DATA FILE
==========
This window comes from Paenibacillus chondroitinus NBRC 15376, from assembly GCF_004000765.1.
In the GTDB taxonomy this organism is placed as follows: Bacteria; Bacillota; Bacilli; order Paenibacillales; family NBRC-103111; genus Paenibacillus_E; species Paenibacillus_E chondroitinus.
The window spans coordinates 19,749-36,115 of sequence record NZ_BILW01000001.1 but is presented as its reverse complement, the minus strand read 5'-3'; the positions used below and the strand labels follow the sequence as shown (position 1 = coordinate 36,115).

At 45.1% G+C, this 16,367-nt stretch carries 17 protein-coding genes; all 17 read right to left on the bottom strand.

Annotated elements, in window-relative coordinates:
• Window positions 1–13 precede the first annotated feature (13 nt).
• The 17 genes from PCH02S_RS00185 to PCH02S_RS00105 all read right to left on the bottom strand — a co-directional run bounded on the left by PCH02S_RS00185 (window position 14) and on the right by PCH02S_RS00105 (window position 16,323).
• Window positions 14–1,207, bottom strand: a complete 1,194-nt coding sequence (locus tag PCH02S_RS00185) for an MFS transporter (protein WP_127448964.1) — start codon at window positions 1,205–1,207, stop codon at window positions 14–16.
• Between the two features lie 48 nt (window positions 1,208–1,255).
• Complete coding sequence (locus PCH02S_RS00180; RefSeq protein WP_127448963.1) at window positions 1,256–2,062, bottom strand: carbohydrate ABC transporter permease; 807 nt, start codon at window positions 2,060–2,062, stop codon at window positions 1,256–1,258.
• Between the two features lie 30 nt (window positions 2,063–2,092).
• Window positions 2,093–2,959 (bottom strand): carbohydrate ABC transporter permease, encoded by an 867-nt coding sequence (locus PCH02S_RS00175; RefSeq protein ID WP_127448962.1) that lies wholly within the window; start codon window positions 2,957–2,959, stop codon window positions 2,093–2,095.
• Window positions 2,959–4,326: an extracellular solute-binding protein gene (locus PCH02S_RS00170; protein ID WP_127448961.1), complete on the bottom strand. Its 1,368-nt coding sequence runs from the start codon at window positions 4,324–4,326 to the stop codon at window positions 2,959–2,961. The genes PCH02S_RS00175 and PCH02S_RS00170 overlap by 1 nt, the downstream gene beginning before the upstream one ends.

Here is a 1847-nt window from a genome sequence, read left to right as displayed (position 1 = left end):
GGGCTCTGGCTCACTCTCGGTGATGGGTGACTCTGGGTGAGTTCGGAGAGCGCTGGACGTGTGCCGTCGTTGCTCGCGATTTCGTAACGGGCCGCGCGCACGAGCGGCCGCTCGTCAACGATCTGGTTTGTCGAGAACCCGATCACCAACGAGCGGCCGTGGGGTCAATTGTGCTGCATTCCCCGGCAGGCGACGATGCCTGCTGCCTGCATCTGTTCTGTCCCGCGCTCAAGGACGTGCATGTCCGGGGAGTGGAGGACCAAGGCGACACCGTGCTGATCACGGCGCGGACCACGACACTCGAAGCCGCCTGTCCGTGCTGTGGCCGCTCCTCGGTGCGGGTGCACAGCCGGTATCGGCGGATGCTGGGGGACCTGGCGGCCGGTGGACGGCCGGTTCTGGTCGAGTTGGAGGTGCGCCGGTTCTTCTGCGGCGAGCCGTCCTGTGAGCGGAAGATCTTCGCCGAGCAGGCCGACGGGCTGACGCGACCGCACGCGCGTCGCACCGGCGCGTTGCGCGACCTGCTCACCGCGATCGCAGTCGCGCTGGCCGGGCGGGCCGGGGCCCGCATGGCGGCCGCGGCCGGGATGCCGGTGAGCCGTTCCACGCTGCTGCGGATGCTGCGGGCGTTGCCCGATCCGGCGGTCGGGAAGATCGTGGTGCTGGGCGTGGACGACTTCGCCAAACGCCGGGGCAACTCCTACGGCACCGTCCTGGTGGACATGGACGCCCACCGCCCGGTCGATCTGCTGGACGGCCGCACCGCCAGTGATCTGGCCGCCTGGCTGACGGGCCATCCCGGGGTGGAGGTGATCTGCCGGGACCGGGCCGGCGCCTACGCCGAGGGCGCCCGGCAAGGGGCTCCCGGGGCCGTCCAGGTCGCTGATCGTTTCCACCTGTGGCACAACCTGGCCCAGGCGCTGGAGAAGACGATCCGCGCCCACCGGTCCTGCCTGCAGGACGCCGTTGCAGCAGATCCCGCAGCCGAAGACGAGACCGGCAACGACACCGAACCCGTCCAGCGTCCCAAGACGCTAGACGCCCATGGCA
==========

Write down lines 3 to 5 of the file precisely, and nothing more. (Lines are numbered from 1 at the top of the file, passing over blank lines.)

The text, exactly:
The window spans coordinates 19,749-36,115 of sequence record NZ_BILW01000001.1 but is presented as its reverse complement, the minus strand read 5'-3'; the positions used below and the strand labels follow the sequence as shown (position 1 = coordinate 36,115).

At 45.1% G+C, this 16,367-nt stretch carries 17 protein-coding genes; all 17 read right to left on the bottom strand.

Annotated elements, in window-relative coordinates: